“Immigrants, including those who don’t have a formal education, can really be important to the labor force and to sustaining and revitalizing Detroit neighborhoods,” says Steve Tobocman, Director of Global Detroit, and economic development non-profit.

Tobocman says immigration reform could help reverse the trends of population loss and a rapidly aging workforce. Other outcomes would directly affect future workers.

“It could have a huge impact is on kids,” says Sherrie Kossoudji, an economist at the University Of Michigan School Of Social Work.

“One of the things some of us have always argued is that immigration reform could be on the biggest anti-poverty programs we’ve ever had.”

Kossoudji says granting legal status has been show to increase wages by 6 percent, creating all kinds of spillover benefits for families, consumer spending and tax revenue.

 

 

Silicon Tally: Tweetin' Turkey

Fri, 2014-11-21 02:00

It's time for Silicon Tally! How well have you kept up with the week in tech news?

This week, we're joined by Marty Van Ness, supervisor of the Butterball Turkey Talk-Line, for a food-themed Silicon Tally.

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How immigration reform can change immigration

Thu, 2014-11-20 15:45

On Thursday evening, President Obama announced his executive order for immigration reform:

We’re going to offer the following deal: If you’ve with been in America more than five years. If you have children who are American citizens or illegal residents. If you register, pass a criminal background check and you’re willing to pay your fair share of taxes, you’ll be able to apply to stay in this country temporarily without fear of deportation. You can come out of the shadows and get right with the law. That’s what this deal is.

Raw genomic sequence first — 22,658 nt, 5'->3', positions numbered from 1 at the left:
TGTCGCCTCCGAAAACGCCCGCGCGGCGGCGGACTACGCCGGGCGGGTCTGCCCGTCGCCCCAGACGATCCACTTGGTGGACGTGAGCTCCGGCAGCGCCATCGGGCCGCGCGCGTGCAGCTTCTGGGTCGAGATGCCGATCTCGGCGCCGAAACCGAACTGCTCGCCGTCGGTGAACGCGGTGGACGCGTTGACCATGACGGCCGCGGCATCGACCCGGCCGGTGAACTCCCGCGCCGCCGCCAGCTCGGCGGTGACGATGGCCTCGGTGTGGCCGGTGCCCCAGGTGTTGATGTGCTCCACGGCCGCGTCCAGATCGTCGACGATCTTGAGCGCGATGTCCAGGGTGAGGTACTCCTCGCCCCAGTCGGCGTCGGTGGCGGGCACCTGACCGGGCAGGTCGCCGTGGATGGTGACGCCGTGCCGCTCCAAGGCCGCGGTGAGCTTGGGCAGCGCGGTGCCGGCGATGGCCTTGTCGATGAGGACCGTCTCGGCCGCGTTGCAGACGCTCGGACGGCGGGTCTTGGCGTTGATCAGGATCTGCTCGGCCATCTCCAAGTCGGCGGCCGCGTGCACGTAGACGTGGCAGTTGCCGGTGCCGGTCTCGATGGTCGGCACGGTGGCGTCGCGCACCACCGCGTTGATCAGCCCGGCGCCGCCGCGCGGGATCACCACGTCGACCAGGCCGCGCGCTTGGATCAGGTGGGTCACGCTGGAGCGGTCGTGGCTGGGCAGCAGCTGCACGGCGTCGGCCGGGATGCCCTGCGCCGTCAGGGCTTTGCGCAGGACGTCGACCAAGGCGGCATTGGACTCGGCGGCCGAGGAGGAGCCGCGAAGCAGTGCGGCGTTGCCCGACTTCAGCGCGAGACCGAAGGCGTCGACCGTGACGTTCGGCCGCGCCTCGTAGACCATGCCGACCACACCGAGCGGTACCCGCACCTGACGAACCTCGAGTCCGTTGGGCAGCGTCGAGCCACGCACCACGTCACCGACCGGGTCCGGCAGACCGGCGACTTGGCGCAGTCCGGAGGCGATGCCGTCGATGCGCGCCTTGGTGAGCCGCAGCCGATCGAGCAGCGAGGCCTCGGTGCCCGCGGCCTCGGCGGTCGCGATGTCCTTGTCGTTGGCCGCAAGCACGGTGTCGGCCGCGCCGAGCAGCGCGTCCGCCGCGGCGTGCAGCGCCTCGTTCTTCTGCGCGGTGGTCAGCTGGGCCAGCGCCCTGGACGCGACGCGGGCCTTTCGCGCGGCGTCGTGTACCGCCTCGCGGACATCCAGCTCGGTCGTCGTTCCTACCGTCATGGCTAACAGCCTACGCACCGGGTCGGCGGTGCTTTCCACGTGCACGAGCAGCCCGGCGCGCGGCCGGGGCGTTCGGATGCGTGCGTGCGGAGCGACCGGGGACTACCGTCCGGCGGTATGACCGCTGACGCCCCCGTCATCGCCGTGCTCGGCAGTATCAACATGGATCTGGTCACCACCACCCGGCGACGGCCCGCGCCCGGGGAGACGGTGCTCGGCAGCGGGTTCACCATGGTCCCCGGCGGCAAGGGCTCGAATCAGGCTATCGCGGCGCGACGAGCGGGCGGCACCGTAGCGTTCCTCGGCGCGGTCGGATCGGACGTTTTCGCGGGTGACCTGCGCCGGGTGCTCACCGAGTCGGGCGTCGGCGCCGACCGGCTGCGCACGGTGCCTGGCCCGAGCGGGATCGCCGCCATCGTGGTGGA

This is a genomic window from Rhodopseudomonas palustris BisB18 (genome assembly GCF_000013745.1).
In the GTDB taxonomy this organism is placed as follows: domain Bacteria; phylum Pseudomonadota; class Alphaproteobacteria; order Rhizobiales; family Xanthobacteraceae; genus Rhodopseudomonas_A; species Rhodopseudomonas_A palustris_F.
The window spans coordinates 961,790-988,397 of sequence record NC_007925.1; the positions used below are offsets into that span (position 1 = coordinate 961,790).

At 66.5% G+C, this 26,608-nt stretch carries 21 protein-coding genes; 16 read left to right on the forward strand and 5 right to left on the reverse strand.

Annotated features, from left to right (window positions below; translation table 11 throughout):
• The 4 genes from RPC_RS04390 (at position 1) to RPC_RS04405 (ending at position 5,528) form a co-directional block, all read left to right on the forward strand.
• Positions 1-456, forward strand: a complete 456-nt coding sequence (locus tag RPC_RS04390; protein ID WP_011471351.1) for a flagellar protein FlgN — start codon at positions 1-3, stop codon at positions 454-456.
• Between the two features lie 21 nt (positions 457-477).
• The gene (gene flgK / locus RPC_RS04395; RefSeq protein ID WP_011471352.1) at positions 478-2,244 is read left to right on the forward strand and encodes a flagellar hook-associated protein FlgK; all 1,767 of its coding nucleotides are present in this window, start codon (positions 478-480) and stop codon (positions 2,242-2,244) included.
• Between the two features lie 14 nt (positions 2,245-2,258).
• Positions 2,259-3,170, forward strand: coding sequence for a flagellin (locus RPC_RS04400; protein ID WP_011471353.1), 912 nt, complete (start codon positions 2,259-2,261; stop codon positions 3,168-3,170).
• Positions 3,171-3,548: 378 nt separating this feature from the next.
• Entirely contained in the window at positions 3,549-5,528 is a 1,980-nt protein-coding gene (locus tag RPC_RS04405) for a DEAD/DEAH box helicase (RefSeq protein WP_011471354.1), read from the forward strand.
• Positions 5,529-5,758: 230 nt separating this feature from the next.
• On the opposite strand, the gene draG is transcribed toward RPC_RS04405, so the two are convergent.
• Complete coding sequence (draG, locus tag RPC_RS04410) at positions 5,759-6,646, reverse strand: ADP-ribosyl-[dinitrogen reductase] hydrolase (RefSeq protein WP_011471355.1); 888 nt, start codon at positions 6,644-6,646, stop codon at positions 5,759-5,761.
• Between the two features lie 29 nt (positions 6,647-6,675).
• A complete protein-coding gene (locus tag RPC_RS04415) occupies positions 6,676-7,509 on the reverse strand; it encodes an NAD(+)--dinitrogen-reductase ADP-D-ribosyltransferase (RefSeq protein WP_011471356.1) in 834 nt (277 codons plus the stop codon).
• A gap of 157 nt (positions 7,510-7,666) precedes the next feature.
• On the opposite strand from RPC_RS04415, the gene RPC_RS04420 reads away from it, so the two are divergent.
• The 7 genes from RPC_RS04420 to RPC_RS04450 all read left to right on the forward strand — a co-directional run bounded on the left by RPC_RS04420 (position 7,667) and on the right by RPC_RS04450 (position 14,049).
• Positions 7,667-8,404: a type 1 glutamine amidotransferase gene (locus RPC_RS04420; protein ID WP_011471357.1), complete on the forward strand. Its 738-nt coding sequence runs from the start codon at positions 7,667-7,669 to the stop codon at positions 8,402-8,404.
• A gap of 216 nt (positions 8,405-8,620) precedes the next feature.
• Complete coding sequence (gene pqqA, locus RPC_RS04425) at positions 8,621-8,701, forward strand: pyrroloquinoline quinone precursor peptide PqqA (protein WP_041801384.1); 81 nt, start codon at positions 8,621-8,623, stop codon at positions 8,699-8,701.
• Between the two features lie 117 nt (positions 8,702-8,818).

Now let’s be clear about what it isn’t. This deal does not apply to anyone who has come to this country recently. It does not apply to anyone who might come to America illegally in the future. It does not grant citizenship or the right to stay here permanently, or offer the same benefits that citizens receive. Only Congress can do that. All we’re saying is we’re not going to deport you.

To get a little context on how the President's plans might affect some of the various immigration constituencies in this country, we spoke with Barbara Hines, Co-Director of the Immigration Clinic and professor at the University of Texas, and Emily Lam, vice-president of the Silicon Valley Leadership Group for Health Care & Federal Issues.

McDonald's is not lovin' GMO potato

Thu, 2014-11-20 14:58

The United States Department of Agriculture has approved a new genetically-modified potato.

Among other things, the new spud is supposed to give off fewer carcinogens when cooked at high temperatures, like when it's french-fried. Still its biggest potential customer, McDonald’s, is not lovin’ it.  The burger-and-fries giant seems to be listening to the many consumers out there who worry GMOs are bad for them.  Never mind the Big Mac itself.